XBLA Fans: Ego Mode seems really creative. How did that come about?
Drader: One of the earliest design decisions was to have a fine-grained difficulty system instead of a handful of discrete settings (e.g. easy/medium/hard). We did that because there’s something really fun, especially in a sports game, about being challenged just the right amount so that you’re in a lot of close games. It’s frustrating (in any genre of game) when you find your current difficulty setting too easy, but find that stepping up to the next one is too big of a step.
We actually had a debate in the office at one point about whether we should use a more traditional name instead of ‘Ego’ for the difficulty system, but it survived that conversation and I’m glad it did.
XBLA Fans: Couch co-op feels rare at times. What made you think it was right for Super Mega Baseball?
Drader: We wanted to nail a good local multiplayer vibe, and we just loved the idea of a pair of friends (or couple or whatever) sitting down to relax and play a season together. We knew we’d allow two-per-team as I think that’s a must for any team sports game, but we wanted to make sure there was an accessible way to team-up versus the computer, even two people with big differences in skill, so design-wise it was pretty interdependent on the Ego system.
XBLA Fans: I absolutely love the ballpark design. What was the craziest idea you had with stadiums that may or may not have made it into the game?
Drader: Great question! There was a time when we were talking about doing a post-apocalyptic theme – like baseball stadiums rebuilt out of the ashes of nuclear war or something ridiculous like that. My favorite idea from that time was having a ballpark that was rebuilt out of a destroyed football stadium – like where half the stadium was still standing, and the rubble from the other side was cleared to make the field area large enough for a baseball field. Ultimately we decided that doing a baseball game was niche enough, and that we probably shouldn’t go down that route. ?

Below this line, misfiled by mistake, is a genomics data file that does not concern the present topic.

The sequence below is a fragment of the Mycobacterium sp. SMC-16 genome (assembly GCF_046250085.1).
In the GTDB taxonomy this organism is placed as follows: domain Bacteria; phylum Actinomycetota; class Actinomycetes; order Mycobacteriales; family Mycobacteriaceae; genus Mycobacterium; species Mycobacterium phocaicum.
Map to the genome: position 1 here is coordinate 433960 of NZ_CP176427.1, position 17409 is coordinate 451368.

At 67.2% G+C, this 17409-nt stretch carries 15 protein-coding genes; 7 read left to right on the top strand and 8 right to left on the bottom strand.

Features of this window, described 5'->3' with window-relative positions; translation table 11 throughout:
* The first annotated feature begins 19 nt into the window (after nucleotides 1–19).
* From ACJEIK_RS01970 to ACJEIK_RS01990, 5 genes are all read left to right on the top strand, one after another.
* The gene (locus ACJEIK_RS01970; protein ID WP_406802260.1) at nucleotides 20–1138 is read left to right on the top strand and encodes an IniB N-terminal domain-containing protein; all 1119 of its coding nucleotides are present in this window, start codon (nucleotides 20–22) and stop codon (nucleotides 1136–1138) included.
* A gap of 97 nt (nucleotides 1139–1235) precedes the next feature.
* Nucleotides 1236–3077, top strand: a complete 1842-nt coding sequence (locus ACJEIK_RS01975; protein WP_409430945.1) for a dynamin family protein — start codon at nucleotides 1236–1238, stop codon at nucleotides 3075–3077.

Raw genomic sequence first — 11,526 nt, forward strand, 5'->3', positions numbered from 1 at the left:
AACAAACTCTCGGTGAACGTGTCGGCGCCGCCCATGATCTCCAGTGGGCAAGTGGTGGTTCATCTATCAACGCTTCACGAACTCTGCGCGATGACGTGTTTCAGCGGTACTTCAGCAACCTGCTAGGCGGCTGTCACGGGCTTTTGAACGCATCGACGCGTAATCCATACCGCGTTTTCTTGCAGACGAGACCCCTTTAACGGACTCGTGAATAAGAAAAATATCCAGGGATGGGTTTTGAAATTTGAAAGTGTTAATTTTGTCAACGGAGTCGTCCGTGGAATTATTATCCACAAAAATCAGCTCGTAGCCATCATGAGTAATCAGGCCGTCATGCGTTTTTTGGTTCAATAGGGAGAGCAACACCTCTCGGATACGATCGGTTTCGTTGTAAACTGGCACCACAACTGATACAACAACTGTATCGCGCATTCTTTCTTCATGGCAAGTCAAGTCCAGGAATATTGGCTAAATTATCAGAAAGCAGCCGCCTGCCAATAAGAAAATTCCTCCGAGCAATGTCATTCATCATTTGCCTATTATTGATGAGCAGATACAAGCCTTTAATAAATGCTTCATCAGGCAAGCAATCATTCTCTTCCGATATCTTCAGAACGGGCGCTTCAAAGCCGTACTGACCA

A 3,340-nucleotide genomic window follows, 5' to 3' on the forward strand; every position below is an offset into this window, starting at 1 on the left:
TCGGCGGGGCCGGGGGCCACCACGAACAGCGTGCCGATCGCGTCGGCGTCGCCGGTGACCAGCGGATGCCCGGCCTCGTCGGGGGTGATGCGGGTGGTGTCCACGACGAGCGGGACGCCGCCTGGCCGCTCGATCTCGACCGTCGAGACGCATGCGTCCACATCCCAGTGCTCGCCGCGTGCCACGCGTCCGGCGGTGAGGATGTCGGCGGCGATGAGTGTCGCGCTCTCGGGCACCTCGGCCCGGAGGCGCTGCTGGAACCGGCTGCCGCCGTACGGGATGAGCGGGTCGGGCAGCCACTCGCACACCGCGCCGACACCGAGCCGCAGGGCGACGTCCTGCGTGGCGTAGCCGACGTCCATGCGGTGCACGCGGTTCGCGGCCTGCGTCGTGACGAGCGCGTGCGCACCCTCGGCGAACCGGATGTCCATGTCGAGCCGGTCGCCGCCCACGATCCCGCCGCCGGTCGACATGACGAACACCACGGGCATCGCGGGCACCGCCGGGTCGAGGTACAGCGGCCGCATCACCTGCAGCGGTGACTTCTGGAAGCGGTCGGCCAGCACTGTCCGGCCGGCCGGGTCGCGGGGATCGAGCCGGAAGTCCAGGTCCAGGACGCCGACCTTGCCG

XBLA Fans: Is there anything new to the Xbox One version of the game for players who have purchased the PS4 version of the game already?
Drader: The thing that’s going to stand out the most is the two new ballparks, which might be the best looking ones in my opinion (or maybe it’s just that I’ve spent too much time looking at the first four), but it also basically has all the cumulative improvements, simulation tweaks and refinements we’ve made thus far in 2015. I think all those little things add up to a significantly more polished feel.
XBLA Fans: Is there anything else you would like to add for our readers?
Drader: Just that we appreciate feedback and suggestions, and love to hear from fans on our forums or social media (Twitter, Facebook). And… if anyone is interested in the development history of the game, we’re running a “Making of SMB” series on our blog.
The embargo on Super Mega Baseball: Extra Innings reviews was lifted this morning and our review can be read here. We will be streaming Super Mega Baseball on Wednesday, 8/12/2015 at 11 PM EST on Twitch.